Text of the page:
Rape trial collapses after complainant leaves the country half-way through her evidence
The rape trial of a Dublin man has collapsed after the complainant left on a ferry to England half way through her cross-examination.
In directing the jury at the Central Criminal Court to acquit the accused, Ms Justice Carmel Stewart noted a High Court judicial review had found inexcusable and blameworthy delays in prosecuting the case.
The man, who cannot be identified, was aged 15 when it was alleged he raped his then girlfriend at a park near his home in August 2014. He was aged 18 when charged before a District Court in January 2017.
He had pleaded not guilty to rape and before his trial began this week, his lawyers had brought Judicial Review proceedings seeking to restrain the prosecution on the basis of delays which meant he was now before the Central Criminal Court as an adult rather than as a child.
In a ruling, made in May 2018, Mr Justice Paul McDermott said the delays in prosecuting the case were inexcusable, unreasonable and unsatisfactorily explained.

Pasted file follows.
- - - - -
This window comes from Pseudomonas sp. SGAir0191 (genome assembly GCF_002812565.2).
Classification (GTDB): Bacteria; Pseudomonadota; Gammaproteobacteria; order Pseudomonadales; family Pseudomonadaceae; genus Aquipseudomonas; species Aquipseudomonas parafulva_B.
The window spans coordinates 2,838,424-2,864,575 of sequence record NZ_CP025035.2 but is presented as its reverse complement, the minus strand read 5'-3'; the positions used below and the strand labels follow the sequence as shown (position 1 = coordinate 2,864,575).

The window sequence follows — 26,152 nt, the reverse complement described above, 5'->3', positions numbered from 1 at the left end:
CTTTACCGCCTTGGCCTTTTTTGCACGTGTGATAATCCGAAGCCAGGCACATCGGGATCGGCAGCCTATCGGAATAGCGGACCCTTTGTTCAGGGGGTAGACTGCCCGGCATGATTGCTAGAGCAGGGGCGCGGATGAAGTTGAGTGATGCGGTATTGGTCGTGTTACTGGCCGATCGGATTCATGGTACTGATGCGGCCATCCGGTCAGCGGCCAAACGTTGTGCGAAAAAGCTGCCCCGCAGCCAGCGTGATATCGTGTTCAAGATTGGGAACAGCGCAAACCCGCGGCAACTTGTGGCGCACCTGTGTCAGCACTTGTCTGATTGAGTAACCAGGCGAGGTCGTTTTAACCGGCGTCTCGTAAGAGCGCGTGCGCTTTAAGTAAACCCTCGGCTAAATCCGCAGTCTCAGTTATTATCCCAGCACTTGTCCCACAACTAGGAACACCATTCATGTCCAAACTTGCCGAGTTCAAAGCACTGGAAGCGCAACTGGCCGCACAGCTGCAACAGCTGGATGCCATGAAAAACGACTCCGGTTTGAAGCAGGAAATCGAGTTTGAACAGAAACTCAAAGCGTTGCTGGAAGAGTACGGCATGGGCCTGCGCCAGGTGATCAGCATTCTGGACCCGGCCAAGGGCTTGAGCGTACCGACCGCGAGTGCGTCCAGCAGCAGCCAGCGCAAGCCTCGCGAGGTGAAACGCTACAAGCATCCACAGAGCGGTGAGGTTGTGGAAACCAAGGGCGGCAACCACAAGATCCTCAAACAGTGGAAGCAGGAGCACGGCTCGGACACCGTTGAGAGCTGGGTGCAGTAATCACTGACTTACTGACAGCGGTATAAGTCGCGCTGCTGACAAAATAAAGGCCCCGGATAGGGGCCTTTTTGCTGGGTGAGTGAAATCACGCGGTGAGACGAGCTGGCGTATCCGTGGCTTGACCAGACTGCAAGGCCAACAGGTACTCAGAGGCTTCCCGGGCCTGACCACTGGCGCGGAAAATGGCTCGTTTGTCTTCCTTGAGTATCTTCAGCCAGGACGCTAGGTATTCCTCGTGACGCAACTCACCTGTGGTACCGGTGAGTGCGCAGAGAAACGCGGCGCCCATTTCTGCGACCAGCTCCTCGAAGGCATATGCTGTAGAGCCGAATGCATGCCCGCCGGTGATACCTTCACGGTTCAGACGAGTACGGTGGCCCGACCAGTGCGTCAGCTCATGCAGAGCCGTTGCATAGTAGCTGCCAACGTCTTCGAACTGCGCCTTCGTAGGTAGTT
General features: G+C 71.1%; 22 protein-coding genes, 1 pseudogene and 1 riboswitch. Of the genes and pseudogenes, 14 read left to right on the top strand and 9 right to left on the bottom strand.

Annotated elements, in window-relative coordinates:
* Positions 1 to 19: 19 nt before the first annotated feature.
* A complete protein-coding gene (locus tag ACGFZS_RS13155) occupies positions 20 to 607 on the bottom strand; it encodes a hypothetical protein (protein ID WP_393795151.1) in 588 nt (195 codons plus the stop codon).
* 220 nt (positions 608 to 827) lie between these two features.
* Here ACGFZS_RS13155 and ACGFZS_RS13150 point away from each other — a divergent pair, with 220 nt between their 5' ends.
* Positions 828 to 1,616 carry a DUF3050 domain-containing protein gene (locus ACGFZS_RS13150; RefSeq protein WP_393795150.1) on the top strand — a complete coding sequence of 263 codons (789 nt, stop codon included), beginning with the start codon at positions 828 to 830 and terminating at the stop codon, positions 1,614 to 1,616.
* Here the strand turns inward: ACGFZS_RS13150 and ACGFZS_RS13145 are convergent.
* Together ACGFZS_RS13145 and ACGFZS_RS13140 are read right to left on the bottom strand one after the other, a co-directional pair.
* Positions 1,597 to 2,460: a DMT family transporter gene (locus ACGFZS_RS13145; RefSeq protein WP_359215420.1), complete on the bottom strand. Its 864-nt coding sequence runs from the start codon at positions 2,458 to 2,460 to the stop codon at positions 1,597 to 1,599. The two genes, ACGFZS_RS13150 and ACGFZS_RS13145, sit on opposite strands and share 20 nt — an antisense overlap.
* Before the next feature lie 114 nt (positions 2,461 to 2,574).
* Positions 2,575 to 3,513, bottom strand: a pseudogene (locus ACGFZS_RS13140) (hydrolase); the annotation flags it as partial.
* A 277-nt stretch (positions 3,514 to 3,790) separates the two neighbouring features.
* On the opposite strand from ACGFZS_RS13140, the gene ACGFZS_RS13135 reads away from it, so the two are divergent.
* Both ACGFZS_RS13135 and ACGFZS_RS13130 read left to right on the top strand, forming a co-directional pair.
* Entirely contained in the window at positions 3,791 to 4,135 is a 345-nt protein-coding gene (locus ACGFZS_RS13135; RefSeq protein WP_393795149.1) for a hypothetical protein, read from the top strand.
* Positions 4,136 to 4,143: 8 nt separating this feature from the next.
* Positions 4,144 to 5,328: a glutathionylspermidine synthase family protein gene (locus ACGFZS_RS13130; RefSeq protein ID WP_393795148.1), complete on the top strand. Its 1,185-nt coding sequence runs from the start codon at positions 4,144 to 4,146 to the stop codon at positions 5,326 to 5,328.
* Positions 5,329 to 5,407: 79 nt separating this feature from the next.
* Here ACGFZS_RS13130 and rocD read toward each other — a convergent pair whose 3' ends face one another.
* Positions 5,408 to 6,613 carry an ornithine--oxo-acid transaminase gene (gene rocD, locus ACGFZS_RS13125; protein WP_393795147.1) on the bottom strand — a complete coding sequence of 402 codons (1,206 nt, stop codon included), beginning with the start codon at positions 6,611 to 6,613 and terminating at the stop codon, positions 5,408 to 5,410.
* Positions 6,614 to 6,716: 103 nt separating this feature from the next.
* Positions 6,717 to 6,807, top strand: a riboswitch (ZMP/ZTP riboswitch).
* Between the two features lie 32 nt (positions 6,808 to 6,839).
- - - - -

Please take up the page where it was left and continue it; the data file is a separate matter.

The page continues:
“They amounted to blameworthy prosecutorial delay in the case of a child,” he said.
He said the case of an alleged serious sexual offence committed by one minor upon another had obvious sensitivities, adding “this is the type of case that should have attracted a very high priority.”
Mr Justice McDermott allowed the case to proceed after concluding that the delays were not sufficient to outweigh the public interest in allowing the charge to proceed to trial.
At the Central Criminal Court this morning, Michael Bowman SC, defending, told Ms Justice Stewart that the High Court had found there was no sense of urgency or priority given to the case.
He made his comments as part of a defence application to the court to direct the jury to return a verdict of not guilty on foot of the young woman's absence.
The court heard that she had a troubled background and that, given her “prior history”, everyone was concerned when she could not be contacted. She left on a ferry on Tuesday evening and was not answering her phone.
An investigating garda examined CCTV footage from the ferry port and was able to identify her at the ferry terminal. Mr Bowman thanked the garda for his efforts to establish that she was healthy, given the concerns around her.
John O'Kelly SC, for the Director of Public Prosecutions (DPP), told the court he was not instructed to oppose the defence application. Ms Justice Stewart noted the woman had been uncontactable since Tuesday and that the only fair outcome at this point was to direct the jury of five men and seven women to acquit the man.
The judge said that should the complainant get back in touch with authorities, she wished to convey her best wishes to her, adding “hopefully she can make a new life for herself.”